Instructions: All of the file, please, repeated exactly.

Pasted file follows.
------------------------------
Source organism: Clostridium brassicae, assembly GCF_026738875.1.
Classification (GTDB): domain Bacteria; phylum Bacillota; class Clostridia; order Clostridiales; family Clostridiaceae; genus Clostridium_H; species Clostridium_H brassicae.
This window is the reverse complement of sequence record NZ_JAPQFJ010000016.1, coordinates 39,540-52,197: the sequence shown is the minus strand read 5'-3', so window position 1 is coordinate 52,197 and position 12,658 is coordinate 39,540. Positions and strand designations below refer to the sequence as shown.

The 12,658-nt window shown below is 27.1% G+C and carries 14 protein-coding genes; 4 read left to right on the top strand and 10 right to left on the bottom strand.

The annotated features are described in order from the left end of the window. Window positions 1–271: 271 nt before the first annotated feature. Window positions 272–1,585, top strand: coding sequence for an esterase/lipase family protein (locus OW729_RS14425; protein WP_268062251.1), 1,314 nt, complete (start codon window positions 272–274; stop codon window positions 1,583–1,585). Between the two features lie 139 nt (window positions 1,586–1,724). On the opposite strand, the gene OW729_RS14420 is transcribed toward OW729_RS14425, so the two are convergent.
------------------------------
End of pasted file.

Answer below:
Source organism: Clostridium brassicae, assembly GCF_026738875.1.
Classification (GTDB): domain Bacteria; phylum Bacillota; class Clostridia; order Clostridiales; family Clostridiaceae; genus Clostridium_H; species Clostridium_H brassicae.
This window is the reverse complement of sequence record NZ_JAPQFJ010000016.1, coordinates 39,540-52,197: the sequence shown is the minus strand read 5'-3', so window position 1 is coordinate 52,197 and position 12,658 is coordinate 39,540. Positions and strand designations below refer to the sequence as shown.

The 12,658-nt window shown below is 27.1% G+C and carries 14 protein-coding genes; 4 read left to right on the top strand and 10 right to left on the bottom strand.

The annotated features are described in order from the left end of the window. Window positions 1–271: 271 nt before the first annotated feature. Window positions 272–1,585, top strand: coding sequence for an esterase/lipase family protein (locus OW729_RS14425; protein WP_268062251.1), 1,314 nt, complete (start codon window positions 272–274; stop codon window positions 1,583–1,585). Between the two features lie 139 nt (window positions 1,586–1,724). On the opposite strand, the gene OW729_RS14420 is transcribed toward OW729_RS14425, so the two are convergent.